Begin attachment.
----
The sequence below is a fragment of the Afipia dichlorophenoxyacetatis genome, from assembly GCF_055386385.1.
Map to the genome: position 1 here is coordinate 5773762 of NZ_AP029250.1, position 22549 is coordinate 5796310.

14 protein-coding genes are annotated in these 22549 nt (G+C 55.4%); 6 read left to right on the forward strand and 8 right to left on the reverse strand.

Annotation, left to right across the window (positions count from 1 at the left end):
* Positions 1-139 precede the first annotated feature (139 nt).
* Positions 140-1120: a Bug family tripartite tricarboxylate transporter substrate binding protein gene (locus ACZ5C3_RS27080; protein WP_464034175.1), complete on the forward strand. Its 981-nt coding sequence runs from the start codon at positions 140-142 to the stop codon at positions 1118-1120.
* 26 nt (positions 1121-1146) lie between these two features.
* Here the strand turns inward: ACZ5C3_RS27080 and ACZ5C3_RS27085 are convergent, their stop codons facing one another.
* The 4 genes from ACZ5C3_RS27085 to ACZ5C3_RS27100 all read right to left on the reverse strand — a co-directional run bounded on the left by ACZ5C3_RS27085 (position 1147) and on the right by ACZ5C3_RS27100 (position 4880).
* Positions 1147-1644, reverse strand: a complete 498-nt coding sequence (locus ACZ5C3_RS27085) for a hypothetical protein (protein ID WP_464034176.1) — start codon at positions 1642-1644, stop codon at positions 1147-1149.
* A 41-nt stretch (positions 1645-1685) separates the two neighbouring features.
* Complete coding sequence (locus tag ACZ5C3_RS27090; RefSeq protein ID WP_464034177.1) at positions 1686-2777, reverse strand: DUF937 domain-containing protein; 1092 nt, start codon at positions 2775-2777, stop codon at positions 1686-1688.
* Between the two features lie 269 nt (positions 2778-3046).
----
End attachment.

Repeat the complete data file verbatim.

The sequence below is a fragment of the Afipia dichlorophenoxyacetatis genome, from assembly GCF_055386385.1.
Map to the genome: position 1 here is coordinate 5773762 of NZ_AP029250.1, position 22549 is coordinate 5796310.

14 protein-coding genes are annotated in these 22549 nt (G+C 55.4%); 6 read left to right on the forward strand and 8 right to left on the reverse strand.

Annotation, left to right across the window (positions count from 1 at the left end):
* Positions 1-139 precede the first annotated feature (139 nt).
* Positions 140-1120: a Bug family tripartite tricarboxylate transporter substrate binding protein gene (locus ACZ5C3_RS27080; protein WP_464034175.1), complete on the forward strand. Its 981-nt coding sequence runs from the start codon at positions 140-142 to the stop codon at positions 1118-1120.
* 26 nt (positions 1121-1146) lie between these two features.
* Here the strand turns inward: ACZ5C3_RS27080 and ACZ5C3_RS27085 are convergent, their stop codons facing one another.
* The 4 genes from ACZ5C3_RS27085 to ACZ5C3_RS27100 all read right to left on the reverse strand — a co-directional run bounded on the left by ACZ5C3_RS27085 (position 1147) and on the right by ACZ5C3_RS27100 (position 4880).
* Positions 1147-1644, reverse strand: a complete 498-nt coding sequence (locus ACZ5C3_RS27085) for a hypothetical protein (protein ID WP_464034176.1) — start codon at positions 1642-1644, stop codon at positions 1147-1149.
* A 41-nt stretch (positions 1645-1685) separates the two neighbouring features.
* Complete coding sequence (locus tag ACZ5C3_RS27090; RefSeq protein ID WP_464034177.1) at positions 1686-2777, reverse strand: DUF937 domain-containing protein; 1092 nt, start codon at positions 2775-2777, stop codon at positions 1686-1688.
* Between the two features lie 269 nt (positions 2778-3046).